- The Washington Times - Thursday, April 6, 2006

Moody’s Investors Service yesterday cut the ratings of Baltimore Gas & Electric Co. (BGE) and warned that it will further downgrade the utility and its parent Constellation Energy Group if Maryland legislators follow through on threats to prevent them from recouping soaring fuel costs.

The utility now faces higher borrowing costs at a time when the insistence of the legislature will force it to go more deeply into debt to stretch out and phase in rate increases of up to 72 percent. Ultimately, ratepayers will have to foot the bill for the higher borrowing costs on top of the fuel-induced rate increases.

Maryland Governor Robert L. Ehrlich Jr., a Republican, is expected to veto bills passed by the legislature to block the rate increases and a planned merger between Constellation and a Florida power company. But Democratic leaders say they will enact the bills by overriding the vetoes through votes scheduled for Monday.

“It’s troublesome that Wall Street is looking at this. It hurts the company,” Greg Massoni, the governor’s press secretary, said after the Moody’s downgrade. “But because of what the General Assembly is doing, it is predictable.”

Moody’s is the first Wall Street credit agency to cut the Baltimore company’s ratings, but Fitch Ratings Ltd. and Standard & Poor’s Corp. also are expected to downgrade the utility if the rate increases are stopped or significantly delayed. Moody’s also has put Pepco Holdings and Delmarva Power on review for a downgrade because their planned rate increases also could be scaled back by the legislature.

“BGE faces heightened regulatory risk that could lead to significantly weaker financial performance,” Moody’s said in cutting the utility’s rating by one notch to A2, which is four levels above “junk” status. It said the ratings “could fall further if recovery of higher costs is very substantially delayed or if there is doubt about eventual full recovery.”

The outlook for Constellation remains positive, but the parent company could be weakened financially and face downgrades, as well, if BGE’s ratings fall further and it is forced to make large financial concessions to the legislature to obtain rate increases and approval of the merger with Florida Power & Light, Moody’s said.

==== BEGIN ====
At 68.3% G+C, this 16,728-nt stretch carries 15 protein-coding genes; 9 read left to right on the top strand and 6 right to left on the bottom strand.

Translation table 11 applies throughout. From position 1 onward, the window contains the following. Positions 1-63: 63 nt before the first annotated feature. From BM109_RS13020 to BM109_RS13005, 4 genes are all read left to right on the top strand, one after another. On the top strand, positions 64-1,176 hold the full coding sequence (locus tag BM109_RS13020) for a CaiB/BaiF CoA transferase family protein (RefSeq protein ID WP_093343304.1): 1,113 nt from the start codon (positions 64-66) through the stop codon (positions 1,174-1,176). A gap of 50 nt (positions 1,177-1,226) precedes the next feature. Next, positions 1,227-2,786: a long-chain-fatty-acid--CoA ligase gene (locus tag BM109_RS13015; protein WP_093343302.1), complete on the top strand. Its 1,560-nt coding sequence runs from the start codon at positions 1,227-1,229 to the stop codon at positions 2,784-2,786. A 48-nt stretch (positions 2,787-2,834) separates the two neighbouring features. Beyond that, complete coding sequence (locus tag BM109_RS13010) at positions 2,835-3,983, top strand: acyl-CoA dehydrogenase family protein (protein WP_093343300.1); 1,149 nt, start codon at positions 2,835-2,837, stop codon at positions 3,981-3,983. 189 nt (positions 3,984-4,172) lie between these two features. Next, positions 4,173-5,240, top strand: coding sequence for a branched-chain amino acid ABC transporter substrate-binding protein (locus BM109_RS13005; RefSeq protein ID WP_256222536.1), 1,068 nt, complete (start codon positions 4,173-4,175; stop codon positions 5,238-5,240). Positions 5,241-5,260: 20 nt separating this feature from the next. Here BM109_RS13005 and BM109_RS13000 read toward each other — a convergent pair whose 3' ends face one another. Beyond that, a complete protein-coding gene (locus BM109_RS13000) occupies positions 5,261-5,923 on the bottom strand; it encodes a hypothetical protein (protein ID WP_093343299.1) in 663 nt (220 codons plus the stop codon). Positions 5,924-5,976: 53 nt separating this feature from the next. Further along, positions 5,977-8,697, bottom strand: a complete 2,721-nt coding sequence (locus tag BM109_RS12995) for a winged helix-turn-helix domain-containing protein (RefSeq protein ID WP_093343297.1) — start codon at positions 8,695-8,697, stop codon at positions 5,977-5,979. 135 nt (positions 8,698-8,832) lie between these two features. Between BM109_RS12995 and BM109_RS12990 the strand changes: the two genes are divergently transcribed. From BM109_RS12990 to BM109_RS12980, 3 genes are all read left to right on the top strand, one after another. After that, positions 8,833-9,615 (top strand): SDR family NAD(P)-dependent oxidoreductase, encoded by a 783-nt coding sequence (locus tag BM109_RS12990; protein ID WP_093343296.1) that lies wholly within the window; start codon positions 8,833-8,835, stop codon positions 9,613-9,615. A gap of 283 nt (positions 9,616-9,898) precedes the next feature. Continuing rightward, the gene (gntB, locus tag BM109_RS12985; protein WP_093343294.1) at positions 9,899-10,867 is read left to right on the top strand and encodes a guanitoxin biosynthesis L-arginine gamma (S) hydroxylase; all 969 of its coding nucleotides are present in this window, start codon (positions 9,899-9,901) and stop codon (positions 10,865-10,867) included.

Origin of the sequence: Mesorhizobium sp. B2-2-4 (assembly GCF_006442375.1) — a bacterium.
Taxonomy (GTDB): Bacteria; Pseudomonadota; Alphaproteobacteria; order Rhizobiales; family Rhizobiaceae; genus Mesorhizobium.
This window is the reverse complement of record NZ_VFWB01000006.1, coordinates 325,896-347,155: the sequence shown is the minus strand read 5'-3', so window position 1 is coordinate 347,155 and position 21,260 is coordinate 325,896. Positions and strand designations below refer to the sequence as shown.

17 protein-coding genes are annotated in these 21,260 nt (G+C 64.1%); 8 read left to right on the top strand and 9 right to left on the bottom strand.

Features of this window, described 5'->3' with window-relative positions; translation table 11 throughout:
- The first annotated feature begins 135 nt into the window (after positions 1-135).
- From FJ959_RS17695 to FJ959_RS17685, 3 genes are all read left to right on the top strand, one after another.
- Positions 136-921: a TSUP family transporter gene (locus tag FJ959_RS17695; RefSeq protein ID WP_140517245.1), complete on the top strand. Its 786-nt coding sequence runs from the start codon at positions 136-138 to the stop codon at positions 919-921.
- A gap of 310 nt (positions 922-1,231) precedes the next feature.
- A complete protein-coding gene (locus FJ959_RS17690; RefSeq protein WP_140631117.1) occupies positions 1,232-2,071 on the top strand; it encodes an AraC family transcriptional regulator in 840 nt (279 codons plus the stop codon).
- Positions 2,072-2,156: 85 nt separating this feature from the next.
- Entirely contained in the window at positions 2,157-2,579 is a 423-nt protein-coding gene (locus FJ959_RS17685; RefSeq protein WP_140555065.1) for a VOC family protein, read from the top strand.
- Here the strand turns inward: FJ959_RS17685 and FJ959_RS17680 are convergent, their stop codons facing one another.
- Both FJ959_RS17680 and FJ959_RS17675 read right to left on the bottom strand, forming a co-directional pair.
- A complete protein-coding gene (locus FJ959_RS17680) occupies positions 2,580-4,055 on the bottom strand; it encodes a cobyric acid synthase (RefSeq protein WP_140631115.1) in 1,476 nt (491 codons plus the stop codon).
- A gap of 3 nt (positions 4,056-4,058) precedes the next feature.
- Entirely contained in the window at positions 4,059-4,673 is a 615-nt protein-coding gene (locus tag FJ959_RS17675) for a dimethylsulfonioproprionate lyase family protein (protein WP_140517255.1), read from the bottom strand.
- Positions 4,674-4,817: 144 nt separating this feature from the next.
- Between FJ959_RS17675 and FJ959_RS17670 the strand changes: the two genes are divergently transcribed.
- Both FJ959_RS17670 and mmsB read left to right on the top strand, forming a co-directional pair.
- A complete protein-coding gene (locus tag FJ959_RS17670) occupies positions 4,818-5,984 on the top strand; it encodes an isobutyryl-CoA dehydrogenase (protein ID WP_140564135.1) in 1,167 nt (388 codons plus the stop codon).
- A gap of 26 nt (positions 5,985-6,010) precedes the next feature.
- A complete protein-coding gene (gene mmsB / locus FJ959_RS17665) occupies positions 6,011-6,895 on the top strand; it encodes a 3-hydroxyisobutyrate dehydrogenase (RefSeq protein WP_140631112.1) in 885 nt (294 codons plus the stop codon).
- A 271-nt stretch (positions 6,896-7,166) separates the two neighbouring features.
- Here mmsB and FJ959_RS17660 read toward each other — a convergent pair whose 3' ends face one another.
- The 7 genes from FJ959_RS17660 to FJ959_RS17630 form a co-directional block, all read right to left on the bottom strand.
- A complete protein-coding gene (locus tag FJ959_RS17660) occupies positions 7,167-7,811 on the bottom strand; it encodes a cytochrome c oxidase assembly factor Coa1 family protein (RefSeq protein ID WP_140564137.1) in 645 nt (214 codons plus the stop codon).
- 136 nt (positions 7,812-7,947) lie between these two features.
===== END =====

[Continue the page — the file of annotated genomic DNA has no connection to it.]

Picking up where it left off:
Constellation already has offered to devote $375 million in profits and cost savings from the planned merger to subsidize a slower phase-in of rate increases, but the legislature rejected that as too little.

Utilities throughout the United States are facing record-high costs for natural gas and other fuels, as well as for purchases of power on the open market.

Large rate increases — like the ones between 40 percent and 72 percent pending in Maryland — could occur in the District and Virginia, as well, when existing rate caps expire next year.

The “rate shock” and political backlash that occur as utilities try to pass through their fuel-cost increases is worse in areas like Baltimore, where customers have enjoyed low, subsidized rates for a long time, said Ellen Lapson of Fitch Ratings. She said opposition to Pepco rate increases has not been as strong, perhaps because its customers experienced a 16 percent rate increase last year.

“Those who have had the benefit of low rates for a long time are, in fact, more resistant” when rates finally go up, she said. “When the price is unnaturally suppressed for a period of time, people interpret that as an entitlement.”

Moody’s and the other credit agencies came under criticism for not moving fast enough to warn investors and the public about the failing finances of California utilities in 2001 that were caught in a squeeze between skyrocketing fuel costs and rate caps like the ones facing Maryland utilities today.

Moody’s did not warn investors of potentially severe financial trouble until three months before California’s Pacific Gas and Electric Co. filed for bankruptcy in April 2001. Up until January 2001, when Moody’s suddenly downgraded the California utility to the lowest levels of junk status, it had solid credit ratings like those that BGE enjoys today.

The belated action in California and elsewhere prompted Congress and the Securities and Exchange Commission to investigate whether the ratings agencies were doing an adequate job in light of the special dispensations that they have received under U.S. securities laws. Moody’s appears to be moving more aggressively today, but spokeswoman Lisa Tibbitts and others at Moody’s declined to comment on the matter.

S.A. Miller contributed to this report.

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